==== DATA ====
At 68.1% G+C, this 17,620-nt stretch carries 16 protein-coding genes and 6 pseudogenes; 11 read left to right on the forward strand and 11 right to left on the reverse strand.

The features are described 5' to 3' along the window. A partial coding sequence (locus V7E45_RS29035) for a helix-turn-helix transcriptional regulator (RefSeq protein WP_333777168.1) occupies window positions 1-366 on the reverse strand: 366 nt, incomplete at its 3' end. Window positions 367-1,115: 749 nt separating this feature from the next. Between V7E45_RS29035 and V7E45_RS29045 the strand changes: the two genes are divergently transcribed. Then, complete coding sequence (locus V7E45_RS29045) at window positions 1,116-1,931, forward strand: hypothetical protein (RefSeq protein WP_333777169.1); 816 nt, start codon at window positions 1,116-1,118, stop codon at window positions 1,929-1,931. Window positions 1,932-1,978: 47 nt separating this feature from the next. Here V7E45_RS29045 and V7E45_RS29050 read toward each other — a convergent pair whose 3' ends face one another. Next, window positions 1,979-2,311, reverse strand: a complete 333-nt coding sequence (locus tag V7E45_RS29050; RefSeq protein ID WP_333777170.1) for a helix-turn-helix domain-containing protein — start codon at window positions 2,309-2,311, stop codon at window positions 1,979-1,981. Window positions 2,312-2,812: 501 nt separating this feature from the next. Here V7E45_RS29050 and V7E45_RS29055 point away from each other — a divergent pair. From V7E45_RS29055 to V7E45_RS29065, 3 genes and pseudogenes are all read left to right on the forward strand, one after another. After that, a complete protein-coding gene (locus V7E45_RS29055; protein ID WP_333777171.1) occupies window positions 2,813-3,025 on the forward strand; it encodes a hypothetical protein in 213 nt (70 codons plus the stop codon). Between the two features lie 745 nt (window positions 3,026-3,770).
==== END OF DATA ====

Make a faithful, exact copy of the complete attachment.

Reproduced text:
At 68.1% G+C, this 17,620-nt stretch carries 16 protein-coding genes and 6 pseudogenes; 11 read left to right on the forward strand and 11 right to left on the reverse strand.

The features are described 5' to 3' along the window. A partial coding sequence (locus V7E45_RS29035) for a helix-turn-helix transcriptional regulator (RefSeq protein WP_333777168.1) occupies window positions 1-366 on the reverse strand: 366 nt, incomplete at its 3' end. Window positions 367-1,115: 749 nt separating this feature from the next. Between V7E45_RS29035 and V7E45_RS29045 the strand changes: the two genes are divergently transcribed. Then, complete coding sequence (locus V7E45_RS29045) at window positions 1,116-1,931, forward strand: hypothetical protein (RefSeq protein WP_333777169.1); 816 nt, start codon at window positions 1,116-1,118, stop codon at window positions 1,929-1,931. Window positions 1,932-1,978: 47 nt separating this feature from the next. Here V7E45_RS29045 and V7E45_RS29050 read toward each other — a convergent pair whose 3' ends face one another. Next, window positions 1,979-2,311, reverse strand: a complete 333-nt coding sequence (locus tag V7E45_RS29050; RefSeq protein ID WP_333777170.1) for a helix-turn-helix domain-containing protein — start codon at window positions 2,309-2,311, stop codon at window positions 1,979-1,981. Window positions 2,312-2,812: 501 nt separating this feature from the next. Here V7E45_RS29050 and V7E45_RS29055 point away from each other — a divergent pair. From V7E45_RS29055 to V7E45_RS29065, 3 genes and pseudogenes are all read left to right on the forward strand, one after another. After that, a complete protein-coding gene (locus V7E45_RS29055; protein ID WP_333777171.1) occupies window positions 2,813-3,025 on the forward strand; it encodes a hypothetical protein in 213 nt (70 codons plus the stop codon). Between the two features lie 745 nt (window positions 3,026-3,770).